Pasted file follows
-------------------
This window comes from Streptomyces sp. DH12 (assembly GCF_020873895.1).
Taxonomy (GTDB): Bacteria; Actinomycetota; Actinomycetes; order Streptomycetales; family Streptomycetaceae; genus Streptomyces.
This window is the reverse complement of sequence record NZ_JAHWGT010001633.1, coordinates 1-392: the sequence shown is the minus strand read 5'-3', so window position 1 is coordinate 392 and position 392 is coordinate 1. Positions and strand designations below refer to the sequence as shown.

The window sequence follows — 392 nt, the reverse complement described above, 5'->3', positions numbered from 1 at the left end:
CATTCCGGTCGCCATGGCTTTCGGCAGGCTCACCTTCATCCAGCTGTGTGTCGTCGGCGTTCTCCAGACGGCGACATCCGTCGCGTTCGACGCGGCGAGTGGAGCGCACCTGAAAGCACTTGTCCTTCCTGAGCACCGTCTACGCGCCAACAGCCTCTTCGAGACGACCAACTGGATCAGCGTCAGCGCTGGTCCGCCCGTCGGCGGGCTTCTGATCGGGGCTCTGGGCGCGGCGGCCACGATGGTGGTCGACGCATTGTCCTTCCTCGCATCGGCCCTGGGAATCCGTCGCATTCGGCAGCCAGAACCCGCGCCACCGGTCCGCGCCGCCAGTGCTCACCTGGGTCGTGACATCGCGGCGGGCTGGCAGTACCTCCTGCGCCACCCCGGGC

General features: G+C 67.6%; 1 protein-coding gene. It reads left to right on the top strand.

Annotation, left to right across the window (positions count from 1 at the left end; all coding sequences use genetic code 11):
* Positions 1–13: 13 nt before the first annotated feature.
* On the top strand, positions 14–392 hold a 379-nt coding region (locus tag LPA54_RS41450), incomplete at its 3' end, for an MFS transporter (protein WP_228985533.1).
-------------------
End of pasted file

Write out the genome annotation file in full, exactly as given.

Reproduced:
This window comes from Streptomyces sp. DH12 (assembly GCF_020873895.1).
Taxonomy (GTDB): Bacteria; Actinomycetota; Actinomycetes; order Streptomycetales; family Streptomycetaceae; genus Streptomyces.
This window is the reverse complement of sequence record NZ_JAHWGT010001633.1, coordinates 1-392: the sequence shown is the minus strand read 5'-3', so window position 1 is coordinate 392 and position 392 is coordinate 1. Positions and strand designations below refer to the sequence as shown.

The window sequence follows — 392 nt, the reverse complement described above, 5'->3', positions numbered from 1 at the left end:
CATTCCGGTCGCCATGGCTTTCGGCAGGCTCACCTTCATCCAGCTGTGTGTCGTCGGCGTTCTCCAGACGGCGACATCCGTCGCGTTCGACGCGGCGAGTGGAGCGCACCTGAAAGCACTTGTCCTTCCTGAGCACCGTCTACGCGCCAACAGCCTCTTCGAGACGACCAACTGGATCAGCGTCAGCGCTGGTCCGCCCGTCGGCGGGCTTCTGATCGGGGCTCTGGGCGCGGCGGCCACGATGGTGGTCGACGCATTGTCCTTCCTCGCATCGGCCCTGGGAATCCGTCGCATTCGGCAGCCAGAACCCGCGCCACCGGTCCGCGCCGCCAGTGCTCACCTGGGTCGTGACATCGCGGCGGGCTGGCAGTACCTCCTGCGCCACCCCGGGC

General features: G+C 67.6%; 1 protein-coding gene. It reads left to right on the top strand.

Annotation, left to right across the window (positions count from 1 at the left end; all coding sequences use genetic code 11):
* Positions 1–13: 13 nt before the first annotated feature.
* On the top strand, positions 14–392 hold a 379-nt coding region (locus tag LPA54_RS41450), incomplete at its 3' end, for an MFS transporter (protein WP_228985533.1).